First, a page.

Brush cleaning is not recommended because it can transfer the infection from a sick plant to a healthy plant.

Bathing Your African Violet

Dirty conditions necessitate an additional step in your cleanup strategy. It doesn’t matter what caused the pollution; the dust from the violet leaves must be removed.

There’s now a question: can you wash violets in the shower? Violets, it turns out, can be washed and even bathed in water.

Bathing violets, on the other hand, differ significantly from standard practice.

First, so that the center of the rosette doesn’t get wet, it needs to be done very slowly.

You can wash it when the African violet is not yet blooming or has already entered the flowering stage.

However, in the second case, you must avoid getting water on the petals of the flowers. If you don’t, you’ll end up with unsightly spots.

When picking a time to wash violets, keep in mind that the room should be warm enough. Also, you should avoid cleaning your violets during the winter season. 

There is a significant risk that the African violet will suffer from cold temperatures and drafts.

It’s not true that you can’t wash the African violet in the winter, though. If you keep the room at 77 degrees Fahrenheit and don’t open the windows for ventilation, you can.

Violets are delicate and fragile, so you can’t wash them like you usually would. So instead, here’s how to wash African violet leaves and remove dust:

  1. To avoid damaging the leaves, you should use a gentle stream of water. You can wash in a shower or with a stream of water from a faucet.
  2. You should use water two to three degrees warmer than room temperature. Use water that is no more than 30 degrees Celsius if possible.
  3. Keep in mind that tap water is tainted with chlorine and other chemicals, so it’s best to cover the soil in your violet pot before cleaning it with a wash.
  4. Avoid getting water in the middle of the rosette when you wash it. If you wash your rosette’s newer leaves with water, you’ll damage them. It’s best to use a paper towel to remove any water that may have leaked into the middle of your rosette after the procedure is finished;
  5. Remove stains and spots on leaves by rubbing them lightly under a weak stream of water with your hands.

Important: After the cleaning process, keep the growth points, peduncles, and base of the leaves dry.

Precautions To Keep In Mind

Before you attempt to wash a violet, familiarize yourself with the procedure’s specific precautions.

To avoid wetting the plant’s growth point in the center of the rosette, place the violets on their side or cover them with your hand before running warm water over them.

So, if the growth point is wet and left that way, it will be ideal for fungal diseases to grow.

After the washing process, it is necessary to inspect the growth points. If it appears to be wet, you’ll want to take steps to dry it out.

A paper towel will do the trick. You shouldn’t return the violet to its original location until it’s completely dry.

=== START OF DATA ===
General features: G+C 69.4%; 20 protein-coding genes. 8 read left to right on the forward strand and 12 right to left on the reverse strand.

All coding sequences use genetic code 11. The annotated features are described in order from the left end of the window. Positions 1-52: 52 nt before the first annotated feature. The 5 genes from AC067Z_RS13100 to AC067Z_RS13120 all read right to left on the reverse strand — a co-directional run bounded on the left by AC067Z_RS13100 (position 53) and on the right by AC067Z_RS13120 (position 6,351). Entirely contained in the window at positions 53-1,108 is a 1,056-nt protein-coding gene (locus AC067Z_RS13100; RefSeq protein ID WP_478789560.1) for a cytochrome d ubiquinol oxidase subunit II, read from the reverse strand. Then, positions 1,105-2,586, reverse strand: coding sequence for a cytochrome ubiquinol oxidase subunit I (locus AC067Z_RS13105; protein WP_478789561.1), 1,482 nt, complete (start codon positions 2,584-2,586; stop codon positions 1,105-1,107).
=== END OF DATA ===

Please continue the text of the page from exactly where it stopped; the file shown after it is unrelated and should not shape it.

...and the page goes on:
Aftercare

So now that we’ve established that washing leaves will remove the dust, let’s move on to the next step: preparing the leaves for their subsequent drying process. 

You should never place a freshly washed African violet pot in the exact location. If the plant is exposed to drafts and direct sunlight, it will suffer greatly.

The African violets must be completely dry and stress-free before being placed back on the windowsills once again. 

The best place to dry them is in a partially or fully shaded area. 

As long as it’s warm enough, I usually leave it there until the following day. Please make sure there are no drafts or temperature fluctuations in the room as they dry.

As you’re cleaning up the violets, you should also pay attention to how the plant is being grown in its surroundings.

Clean the outside of the pot, clean the trays, and wipe down window sills and shelves where the plants are placed.

If you live in a particularly dusty environment, you may need to wash the violet leaves weekly.

But it’s better to keep the room clean, and then you have to wash the violets every three or two months. And that’s perfectly fine.

Even though they enjoy the water and tolerate bathing, cleaning them more frequently should be avoided, even though they are tolerant of it.

This is because, in contrast to the constant changes in the environment, violets are subjected to stress, which inhibits their normal development.

You should also avoid spraying any solutions on violet leaves due to the spots they leave.

These stains are tough to remove, and in some cases, they are impossible to remove at all.

However, new leaves will grow back in a month or more, and the plant’s ornamental value will be restored.

What Are The Consequences of Poor Plant Hygiene At Home?

Neglecting the cleanliness of indoor violets will inevitably lead to the spread of infectious diseases and pest infestations. This necessitates regular plant maintenance.

To keep your violets in good health, you must wash them with water frequently to prevent pests and diseases from spreading.

For hygiene and disease prevention, it is essential to not only clean the leaves of dirt but also to keep an eye on the plant’s appearance:

  • Cut off dead leaves and stalks regularly.
  • Please do not wait until all leaves have turned yellow before removing them.

Violets will not get sick if you give them an excellent place to live. This means you don’t have to treat them.

Watering and regulating the temperature are the most critical requirements. The right combination of humidity and light is also vital.

Conclusion

Keep a close eye on your African violets and remove any signs of disease as soon as you notice them.

Make sure you follow the basic hygiene guidelines. Your plant will remain healthy and disease-free, saving you a lot of trouble.